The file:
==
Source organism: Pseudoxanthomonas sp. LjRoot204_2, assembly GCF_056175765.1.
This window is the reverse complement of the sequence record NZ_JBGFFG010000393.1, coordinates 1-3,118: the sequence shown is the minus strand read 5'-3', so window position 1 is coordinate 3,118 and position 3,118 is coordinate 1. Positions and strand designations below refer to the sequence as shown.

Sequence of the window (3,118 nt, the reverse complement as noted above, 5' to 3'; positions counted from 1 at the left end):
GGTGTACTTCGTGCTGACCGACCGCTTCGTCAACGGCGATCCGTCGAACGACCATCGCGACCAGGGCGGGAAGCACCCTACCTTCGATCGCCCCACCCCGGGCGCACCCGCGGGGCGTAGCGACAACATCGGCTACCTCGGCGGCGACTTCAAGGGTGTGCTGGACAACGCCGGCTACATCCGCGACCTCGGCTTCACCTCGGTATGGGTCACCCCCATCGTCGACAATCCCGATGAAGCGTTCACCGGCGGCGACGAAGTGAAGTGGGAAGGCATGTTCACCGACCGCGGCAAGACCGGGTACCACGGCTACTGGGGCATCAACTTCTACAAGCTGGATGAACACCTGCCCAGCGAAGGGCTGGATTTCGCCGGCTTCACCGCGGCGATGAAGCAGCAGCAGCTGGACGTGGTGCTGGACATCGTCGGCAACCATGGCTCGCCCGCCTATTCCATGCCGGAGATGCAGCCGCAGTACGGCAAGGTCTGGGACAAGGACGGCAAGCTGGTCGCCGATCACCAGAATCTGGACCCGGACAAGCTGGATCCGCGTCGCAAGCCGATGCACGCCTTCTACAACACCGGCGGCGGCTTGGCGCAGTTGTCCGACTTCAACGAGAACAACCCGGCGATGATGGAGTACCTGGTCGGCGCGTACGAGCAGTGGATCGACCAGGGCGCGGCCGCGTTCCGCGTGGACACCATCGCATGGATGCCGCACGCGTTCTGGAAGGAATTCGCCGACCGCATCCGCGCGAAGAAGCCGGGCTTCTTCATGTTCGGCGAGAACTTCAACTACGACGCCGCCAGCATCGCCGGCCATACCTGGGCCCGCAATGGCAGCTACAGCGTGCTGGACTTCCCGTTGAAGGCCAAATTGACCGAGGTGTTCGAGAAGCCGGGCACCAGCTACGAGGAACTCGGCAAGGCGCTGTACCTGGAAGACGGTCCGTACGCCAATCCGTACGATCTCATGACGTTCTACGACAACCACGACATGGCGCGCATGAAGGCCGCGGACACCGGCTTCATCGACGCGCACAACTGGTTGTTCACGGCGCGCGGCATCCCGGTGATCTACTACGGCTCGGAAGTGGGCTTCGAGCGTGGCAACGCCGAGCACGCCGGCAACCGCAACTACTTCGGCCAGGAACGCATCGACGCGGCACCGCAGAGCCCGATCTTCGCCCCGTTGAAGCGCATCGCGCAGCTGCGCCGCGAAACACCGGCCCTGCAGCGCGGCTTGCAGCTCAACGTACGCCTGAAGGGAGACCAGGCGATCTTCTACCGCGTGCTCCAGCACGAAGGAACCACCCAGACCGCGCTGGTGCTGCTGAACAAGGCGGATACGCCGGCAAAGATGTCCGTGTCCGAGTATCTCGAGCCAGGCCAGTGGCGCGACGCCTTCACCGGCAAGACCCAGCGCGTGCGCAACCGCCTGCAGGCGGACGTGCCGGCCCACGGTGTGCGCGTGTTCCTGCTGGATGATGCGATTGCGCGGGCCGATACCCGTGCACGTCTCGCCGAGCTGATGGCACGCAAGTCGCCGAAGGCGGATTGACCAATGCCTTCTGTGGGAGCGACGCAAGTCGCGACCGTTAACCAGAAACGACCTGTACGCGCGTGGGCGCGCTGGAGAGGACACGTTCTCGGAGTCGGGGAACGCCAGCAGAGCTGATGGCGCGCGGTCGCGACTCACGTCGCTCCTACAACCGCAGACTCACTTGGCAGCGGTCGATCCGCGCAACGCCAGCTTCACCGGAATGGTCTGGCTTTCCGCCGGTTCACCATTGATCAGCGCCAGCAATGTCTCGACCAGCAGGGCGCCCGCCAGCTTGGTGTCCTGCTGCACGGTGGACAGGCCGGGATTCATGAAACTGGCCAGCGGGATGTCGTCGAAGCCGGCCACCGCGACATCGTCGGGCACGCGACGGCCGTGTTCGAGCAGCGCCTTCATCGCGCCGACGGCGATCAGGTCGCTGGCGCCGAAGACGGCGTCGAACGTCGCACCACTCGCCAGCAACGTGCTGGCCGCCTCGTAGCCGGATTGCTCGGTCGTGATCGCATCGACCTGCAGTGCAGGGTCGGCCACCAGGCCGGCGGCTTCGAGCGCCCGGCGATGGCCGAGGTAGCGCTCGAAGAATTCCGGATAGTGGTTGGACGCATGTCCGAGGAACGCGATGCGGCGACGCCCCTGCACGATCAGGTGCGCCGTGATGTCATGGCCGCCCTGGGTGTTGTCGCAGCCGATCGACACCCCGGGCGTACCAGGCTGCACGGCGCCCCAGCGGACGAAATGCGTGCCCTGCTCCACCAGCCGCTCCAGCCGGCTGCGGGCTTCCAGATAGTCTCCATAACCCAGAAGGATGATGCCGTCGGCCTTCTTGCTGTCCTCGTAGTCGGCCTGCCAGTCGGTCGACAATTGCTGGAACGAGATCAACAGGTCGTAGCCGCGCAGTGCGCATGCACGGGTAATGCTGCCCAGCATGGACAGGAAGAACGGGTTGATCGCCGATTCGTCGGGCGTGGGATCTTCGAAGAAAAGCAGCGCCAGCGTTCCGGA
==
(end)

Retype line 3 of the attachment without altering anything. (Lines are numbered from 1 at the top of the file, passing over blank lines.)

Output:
Sequence of the window (3,118 nt, the reverse complement as noted above, 5' to 3'; positions counted from 1 at the left end):